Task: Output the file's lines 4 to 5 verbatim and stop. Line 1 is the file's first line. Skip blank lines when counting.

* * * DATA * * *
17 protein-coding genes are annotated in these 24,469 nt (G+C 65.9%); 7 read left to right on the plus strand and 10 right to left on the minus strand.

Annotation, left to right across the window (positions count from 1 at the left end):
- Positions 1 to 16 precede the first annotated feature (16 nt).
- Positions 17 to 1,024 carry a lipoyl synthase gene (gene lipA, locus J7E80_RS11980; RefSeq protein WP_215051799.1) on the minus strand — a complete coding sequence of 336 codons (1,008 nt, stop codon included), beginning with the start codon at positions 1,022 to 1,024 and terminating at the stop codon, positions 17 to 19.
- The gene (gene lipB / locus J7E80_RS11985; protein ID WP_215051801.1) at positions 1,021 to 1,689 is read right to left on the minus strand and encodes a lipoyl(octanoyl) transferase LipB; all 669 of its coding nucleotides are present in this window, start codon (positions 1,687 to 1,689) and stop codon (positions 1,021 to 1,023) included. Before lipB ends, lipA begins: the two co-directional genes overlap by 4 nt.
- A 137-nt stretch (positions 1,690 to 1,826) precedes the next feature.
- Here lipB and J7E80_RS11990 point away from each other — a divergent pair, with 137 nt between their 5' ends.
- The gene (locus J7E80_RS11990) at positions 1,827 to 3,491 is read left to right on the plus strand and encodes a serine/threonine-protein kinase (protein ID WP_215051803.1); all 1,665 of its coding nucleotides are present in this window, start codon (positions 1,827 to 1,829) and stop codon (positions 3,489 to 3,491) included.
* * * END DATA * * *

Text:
- Positions 17 to 1,024 carry a lipoyl synthase gene (gene lipA, locus J7E80_RS11980; RefSeq protein WP_215051799.1) on the minus strand — a complete coding sequence of 336 codons (1,008 nt, stop codon included), beginning with the start codon at positions 1,022 to 1,024 and terminating at the stop codon, positions 17 to 19.
- The gene (gene lipB / locus J7E80_RS11985; protein ID WP_215051801.1) at positions 1,021 to 1,689 is read right to left on the minus strand and encodes a lipoyl(octanoyl) transferase LipB; all 669 of its coding nucleotides are present in this window, start codon (positions 1,687 to 1,689) and stop codon (positions 1,021 to 1,023) included. Before lipB ends, lipA begins: the two co-directional genes overlap by 4 nt.